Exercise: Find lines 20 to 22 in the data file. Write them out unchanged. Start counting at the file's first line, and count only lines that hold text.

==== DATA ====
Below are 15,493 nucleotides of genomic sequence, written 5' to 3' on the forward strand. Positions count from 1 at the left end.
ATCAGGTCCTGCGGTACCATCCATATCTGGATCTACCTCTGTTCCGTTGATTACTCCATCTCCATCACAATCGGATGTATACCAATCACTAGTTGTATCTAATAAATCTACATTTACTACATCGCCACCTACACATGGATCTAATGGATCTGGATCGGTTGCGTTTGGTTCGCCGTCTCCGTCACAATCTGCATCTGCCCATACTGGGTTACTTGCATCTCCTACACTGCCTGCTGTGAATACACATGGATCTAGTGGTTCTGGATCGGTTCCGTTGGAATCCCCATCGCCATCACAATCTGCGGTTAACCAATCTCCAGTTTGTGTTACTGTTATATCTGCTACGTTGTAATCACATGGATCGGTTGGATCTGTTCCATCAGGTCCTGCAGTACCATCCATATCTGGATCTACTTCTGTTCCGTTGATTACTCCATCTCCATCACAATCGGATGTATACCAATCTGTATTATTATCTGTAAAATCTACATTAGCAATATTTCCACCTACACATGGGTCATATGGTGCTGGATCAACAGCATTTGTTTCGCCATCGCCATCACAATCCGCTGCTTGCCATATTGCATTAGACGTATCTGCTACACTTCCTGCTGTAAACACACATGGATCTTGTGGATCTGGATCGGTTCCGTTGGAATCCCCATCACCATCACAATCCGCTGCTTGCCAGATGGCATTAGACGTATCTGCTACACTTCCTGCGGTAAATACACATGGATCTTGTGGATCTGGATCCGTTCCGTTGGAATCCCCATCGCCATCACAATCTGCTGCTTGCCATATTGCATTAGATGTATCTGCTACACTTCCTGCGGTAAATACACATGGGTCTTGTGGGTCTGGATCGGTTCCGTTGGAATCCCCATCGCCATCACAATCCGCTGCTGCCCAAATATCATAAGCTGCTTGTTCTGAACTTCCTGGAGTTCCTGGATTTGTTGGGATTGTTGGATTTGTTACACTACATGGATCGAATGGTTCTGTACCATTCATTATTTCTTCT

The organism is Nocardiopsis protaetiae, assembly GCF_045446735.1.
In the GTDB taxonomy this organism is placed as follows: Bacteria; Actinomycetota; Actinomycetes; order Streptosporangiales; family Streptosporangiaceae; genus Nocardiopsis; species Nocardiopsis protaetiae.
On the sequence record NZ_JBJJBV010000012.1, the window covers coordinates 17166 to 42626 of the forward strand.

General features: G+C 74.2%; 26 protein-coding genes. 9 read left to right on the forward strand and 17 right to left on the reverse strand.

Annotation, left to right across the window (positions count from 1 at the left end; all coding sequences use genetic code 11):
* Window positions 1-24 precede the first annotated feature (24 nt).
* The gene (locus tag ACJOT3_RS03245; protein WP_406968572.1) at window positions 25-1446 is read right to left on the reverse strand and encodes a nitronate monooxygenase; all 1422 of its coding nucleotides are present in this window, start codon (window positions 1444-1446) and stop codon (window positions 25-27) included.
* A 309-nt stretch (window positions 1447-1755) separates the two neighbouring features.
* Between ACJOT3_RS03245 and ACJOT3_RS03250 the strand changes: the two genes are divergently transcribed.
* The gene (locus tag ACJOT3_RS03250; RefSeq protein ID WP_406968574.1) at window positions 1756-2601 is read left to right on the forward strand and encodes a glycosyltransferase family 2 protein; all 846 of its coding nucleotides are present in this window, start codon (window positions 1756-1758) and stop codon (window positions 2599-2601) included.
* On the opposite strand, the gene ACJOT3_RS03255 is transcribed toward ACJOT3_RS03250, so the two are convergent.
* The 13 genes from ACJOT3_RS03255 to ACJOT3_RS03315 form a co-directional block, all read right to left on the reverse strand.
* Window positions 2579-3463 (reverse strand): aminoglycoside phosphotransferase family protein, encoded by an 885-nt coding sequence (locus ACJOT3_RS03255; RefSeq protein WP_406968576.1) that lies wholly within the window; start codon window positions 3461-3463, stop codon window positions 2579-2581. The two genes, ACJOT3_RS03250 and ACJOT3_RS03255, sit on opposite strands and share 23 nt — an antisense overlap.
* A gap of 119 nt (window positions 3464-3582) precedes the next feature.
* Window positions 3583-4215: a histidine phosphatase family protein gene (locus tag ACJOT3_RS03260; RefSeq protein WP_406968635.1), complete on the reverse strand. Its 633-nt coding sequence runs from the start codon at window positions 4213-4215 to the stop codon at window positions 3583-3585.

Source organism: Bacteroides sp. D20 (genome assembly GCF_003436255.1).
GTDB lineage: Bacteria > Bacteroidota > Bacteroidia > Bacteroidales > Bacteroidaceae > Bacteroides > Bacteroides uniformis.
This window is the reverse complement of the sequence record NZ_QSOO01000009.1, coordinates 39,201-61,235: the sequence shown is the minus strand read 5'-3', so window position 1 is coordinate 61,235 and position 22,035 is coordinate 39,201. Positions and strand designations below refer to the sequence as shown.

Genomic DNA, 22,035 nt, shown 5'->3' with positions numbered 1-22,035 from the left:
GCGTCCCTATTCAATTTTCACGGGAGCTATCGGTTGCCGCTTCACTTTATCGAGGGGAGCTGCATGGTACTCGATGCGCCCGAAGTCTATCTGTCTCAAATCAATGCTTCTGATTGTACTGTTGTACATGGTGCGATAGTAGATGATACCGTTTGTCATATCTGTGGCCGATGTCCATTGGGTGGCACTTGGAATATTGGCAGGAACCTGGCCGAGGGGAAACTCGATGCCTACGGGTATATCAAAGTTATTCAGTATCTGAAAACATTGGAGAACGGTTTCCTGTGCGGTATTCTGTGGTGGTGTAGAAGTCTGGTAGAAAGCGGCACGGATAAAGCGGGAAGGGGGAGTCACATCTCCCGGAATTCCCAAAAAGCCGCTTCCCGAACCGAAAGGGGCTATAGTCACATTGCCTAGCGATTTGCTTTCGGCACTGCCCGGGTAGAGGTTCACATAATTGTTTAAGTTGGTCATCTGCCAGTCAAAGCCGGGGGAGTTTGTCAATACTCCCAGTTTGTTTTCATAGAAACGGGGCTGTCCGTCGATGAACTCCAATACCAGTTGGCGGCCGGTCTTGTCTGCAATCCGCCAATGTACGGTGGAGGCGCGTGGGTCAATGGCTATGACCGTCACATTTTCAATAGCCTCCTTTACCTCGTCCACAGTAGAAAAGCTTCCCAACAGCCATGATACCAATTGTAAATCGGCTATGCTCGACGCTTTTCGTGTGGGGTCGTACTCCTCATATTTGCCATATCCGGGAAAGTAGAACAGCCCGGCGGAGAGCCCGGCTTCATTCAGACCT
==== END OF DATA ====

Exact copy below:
This window is the reverse complement of the sequence record NZ_QSOO01000009.1, coordinates 39,201-61,235: the sequence shown is the minus strand read 5'-3', so window position 1 is coordinate 61,235 and position 22,035 is coordinate 39,201. Positions and strand designations below refer to the sequence as shown.

Genomic DNA, 22,035 nt, shown 5'->3' with positions numbered 1-22,035 from the left:
GCGTCCCTATTCAATTTTCACGGGAGCTATCGGTTGCCGCTTCACTTTATCGAGGGGAGCTGCATGGTACTCGATGCGCCCGAAGTCTATCTGTCTCAAATCAATGCTTCTGATTGTACTGTTGTACATGGTGCGATAGTAGATGATACCGTTTGTCATATCTGTGGCCGATGTCCATTGGGTGGCACTTGGAATATTGGCAGGAACCTGGCCGAGGGGAAACTCGATGCCTACGGGTATATCAAAGTTATTCAGTATCTGAAAACATTGGAGAACGGTTTCCTGTGCGGTATTCTGTGGTGGTGTAGAAGTCTGGTAGAAAGCGGCACGGATAAAGCGGGAAGGGGGAGTCACATCTCCCGGAATTCCCAAAAAGCCGCTTCCCGAACCGAAAGGGGCTATAGTCACATTGCCTAGCGATTTGCTTTCGGCACTGCCCGGGTAGAGGTTCACATAATTGTTTAAGTTGGTCATCTGCCAGTCAAAGCCGGGGGAGTTTGTCAATACTCCCAGTTTGTTTTCATAGAAACGGGGCTGTCCGTCGATGAACTCCAATACCAGTTGGCGGCCGGTCTTGTCTGCAATCCGCCAATGTACGGTGGAGGCGCGTGGGTCAATGGCTATGACCGTCACATTTTCAATAGCCTCCTTTACCTCGTCCACAGTAGAAAAGCTTCCCAACAGCCATGATACCAATTGTAAATCGGCTATGCTCGACGCTTTTCGTGTGGGGTCGTACTCCTCATATTTGCCATATCCGGGAAAGTAGAACAGCCCGGCGGAGAGCCCGGCTTCATTCAGACCT